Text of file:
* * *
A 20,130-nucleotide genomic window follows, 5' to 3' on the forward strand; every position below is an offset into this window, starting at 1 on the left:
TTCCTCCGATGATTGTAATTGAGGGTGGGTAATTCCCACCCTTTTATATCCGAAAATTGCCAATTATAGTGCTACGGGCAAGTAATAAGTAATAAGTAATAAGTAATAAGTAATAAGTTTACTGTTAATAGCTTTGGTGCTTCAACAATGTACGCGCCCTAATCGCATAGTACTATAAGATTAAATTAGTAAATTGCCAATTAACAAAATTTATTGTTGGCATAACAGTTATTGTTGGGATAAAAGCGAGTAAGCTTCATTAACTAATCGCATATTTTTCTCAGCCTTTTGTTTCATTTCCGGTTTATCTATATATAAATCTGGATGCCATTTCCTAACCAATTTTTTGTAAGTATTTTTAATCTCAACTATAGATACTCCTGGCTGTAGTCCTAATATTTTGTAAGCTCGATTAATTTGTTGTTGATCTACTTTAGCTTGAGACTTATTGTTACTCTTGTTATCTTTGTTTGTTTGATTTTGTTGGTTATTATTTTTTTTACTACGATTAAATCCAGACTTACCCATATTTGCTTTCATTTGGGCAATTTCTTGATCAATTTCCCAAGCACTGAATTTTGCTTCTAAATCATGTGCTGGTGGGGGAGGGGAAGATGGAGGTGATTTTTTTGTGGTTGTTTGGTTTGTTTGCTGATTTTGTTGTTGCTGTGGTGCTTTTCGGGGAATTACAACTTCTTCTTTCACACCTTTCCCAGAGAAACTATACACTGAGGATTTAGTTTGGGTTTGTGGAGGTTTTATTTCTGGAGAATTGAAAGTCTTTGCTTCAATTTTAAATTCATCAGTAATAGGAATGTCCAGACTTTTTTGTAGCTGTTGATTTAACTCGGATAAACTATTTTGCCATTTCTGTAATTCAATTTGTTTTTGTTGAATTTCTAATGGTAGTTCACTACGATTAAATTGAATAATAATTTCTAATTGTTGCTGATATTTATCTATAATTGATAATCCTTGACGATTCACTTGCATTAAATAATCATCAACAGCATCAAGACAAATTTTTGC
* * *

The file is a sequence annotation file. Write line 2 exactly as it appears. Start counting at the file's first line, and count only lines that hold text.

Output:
TTCCTCCGATGATTGTAATTGAGGGTGGGTAATTCCCACCCTTTTATATCCGAAAATTGCCAATTATAGTGCTACGGGCAAGTAATAAGTAATAAGTAATAAGTAATAAGTAATAAGTTTACTGTTAATAGCTTTGGTGCTTCAACAATGTACGCGCCCTAATCGCATAGTACTATAAGATTAAATTAGTAAATTGCCAATTAACAAAATTTATTGTTGGCATAACAGTTATTGTTGGGATAAAAGCGAGTAAGCTTCATTAACTAATCGCATATTTTTCTCAGCCTTTTGTTTCATTTCCGGTTTATCTATATATAAATCTGGATGCCATTTCCTAACCAATTTTTTGTAAGTATTTTTAATCTCAACTATAGATACTCCTGGCTGTAGTCCTAATATTTTGTAAGCTCGATTAATTTGTTGTTGATCTACTTTAGCTTGAGACTTATTGTTACTCTTGTTATCTTTGTTTGTTTGATTTTGTTGGTTATTATTTTTTTTACTACGATTAAATCCAGACTTACCCATATTTGCTTTCATTTGGGCAATTTCTTGATCAATTTCCCAAGCACTGAATTTTGCTTCTAAATCATGTGCTGGTGGGGGAGGGGAAGATGGAGGTGATTTTTTTGTGGTTGTTTGGTTTGTTTGCTGATTTTGTTGTTGCTGTGGTGCTTTTCGGGGAATTACAACTTCTTCTTTCACACCTTTCCCAGAGAAACTATACACTGAGGATTTAGTTTGGGTTTGTGGAGGTTTTATTTCTGGAGAATTGAAAGTCTTTGCTTCAATTTTAAATTCATCAGTAATAGGAATGTCCAGACTTTTTTGTAGCTGTTGATTTAACTCGGATAAACTATTTTGCCATTTCTGTAATTCAATTTGTTTTTGTTGAATTTCTAATGGTAGTTCACTACGATTAAATTGAATAATAATTTCTAATTGTTGCTGATATTTATCTATAATTGATAATCCTTGACGATTCACTTGCATTAAATAATCATCAACAGCATCAAGACAAATTTTTGC